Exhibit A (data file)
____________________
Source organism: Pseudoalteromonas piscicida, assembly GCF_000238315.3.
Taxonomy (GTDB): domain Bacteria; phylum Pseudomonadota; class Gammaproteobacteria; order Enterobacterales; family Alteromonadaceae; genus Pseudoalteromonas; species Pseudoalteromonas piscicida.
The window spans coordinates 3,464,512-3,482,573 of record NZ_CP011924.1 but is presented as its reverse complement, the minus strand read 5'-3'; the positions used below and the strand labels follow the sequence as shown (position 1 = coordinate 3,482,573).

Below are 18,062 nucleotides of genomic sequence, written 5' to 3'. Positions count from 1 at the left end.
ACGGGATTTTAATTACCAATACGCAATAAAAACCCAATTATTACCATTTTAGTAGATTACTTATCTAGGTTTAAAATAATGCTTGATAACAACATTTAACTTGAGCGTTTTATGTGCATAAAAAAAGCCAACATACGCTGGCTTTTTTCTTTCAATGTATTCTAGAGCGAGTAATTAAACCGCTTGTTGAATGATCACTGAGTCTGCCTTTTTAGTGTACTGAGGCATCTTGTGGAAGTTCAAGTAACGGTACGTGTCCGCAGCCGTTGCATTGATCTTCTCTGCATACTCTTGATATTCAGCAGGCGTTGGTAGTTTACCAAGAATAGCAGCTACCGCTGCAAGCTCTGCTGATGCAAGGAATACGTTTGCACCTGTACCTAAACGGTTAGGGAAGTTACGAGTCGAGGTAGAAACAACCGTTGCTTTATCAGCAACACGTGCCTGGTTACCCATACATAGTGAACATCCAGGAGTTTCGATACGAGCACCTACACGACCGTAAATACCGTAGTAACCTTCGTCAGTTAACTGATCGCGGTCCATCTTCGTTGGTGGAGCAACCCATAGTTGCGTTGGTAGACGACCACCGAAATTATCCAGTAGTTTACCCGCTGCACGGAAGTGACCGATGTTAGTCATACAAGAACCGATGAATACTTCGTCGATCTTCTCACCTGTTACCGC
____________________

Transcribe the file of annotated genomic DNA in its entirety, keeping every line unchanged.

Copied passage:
Source organism: Pseudoalteromonas piscicida, assembly GCF_000238315.3.
Taxonomy (GTDB): domain Bacteria; phylum Pseudomonadota; class Gammaproteobacteria; order Enterobacterales; family Alteromonadaceae; genus Pseudoalteromonas; species Pseudoalteromonas piscicida.
The window spans coordinates 3,464,512-3,482,573 of record NZ_CP011924.1 but is presented as its reverse complement, the minus strand read 5'-3'; the positions used below and the strand labels follow the sequence as shown (position 1 = coordinate 3,482,573).

Below are 18,062 nucleotides of genomic sequence, written 5' to 3'. Positions count from 1 at the left end.
ACGGGATTTTAATTACCAATACGCAATAAAAACCCAATTATTACCATTTTAGTAGATTACTTATCTAGGTTTAAAATAATGCTTGATAACAACATTTAACTTGAGCGTTTTATGTGCATAAAAAAAGCCAACATACGCTGGCTTTTTTCTTTCAATGTATTCTAGAGCGAGTAATTAAACCGCTTGTTGAATGATCACTGAGTCTGCCTTTTTAGTGTACTGAGGCATCTTGTGGAAGTTCAAGTAACGGTACGTGTCCGCAGCCGTTGCATTGATCTTCTCTGCATACTCTTGATATTCAGCAGGCGTTGGTAGTTTACCAAGAATAGCAGCTACCGCTGCAAGCTCTGCTGATGCAAGGAATACGTTTGCACCTGTACCTAAACGGTTAGGGAAGTTACGAGTCGAGGTAGAAACAACCGTTGCTTTATCAGCAACACGTGCCTGGTTACCCATACATAGTGAACATCCAGGAGTTTCGATACGAGCACCTACACGACCGTAAATACCGTAGTAACCTTCGTCAGTTAACTGATCGCGGTCCATCTTCGTTGGTGGAGCAACCCATAGTTGCGTTGGTAGACGACCACCGAAATTATCCAGTAGTTTACCCGCTGCACGGAAGTGACCGATGTTAGTCATACAAGAACCGATGAATACTTCGTCGATCTTCTCACCTGTTACCGC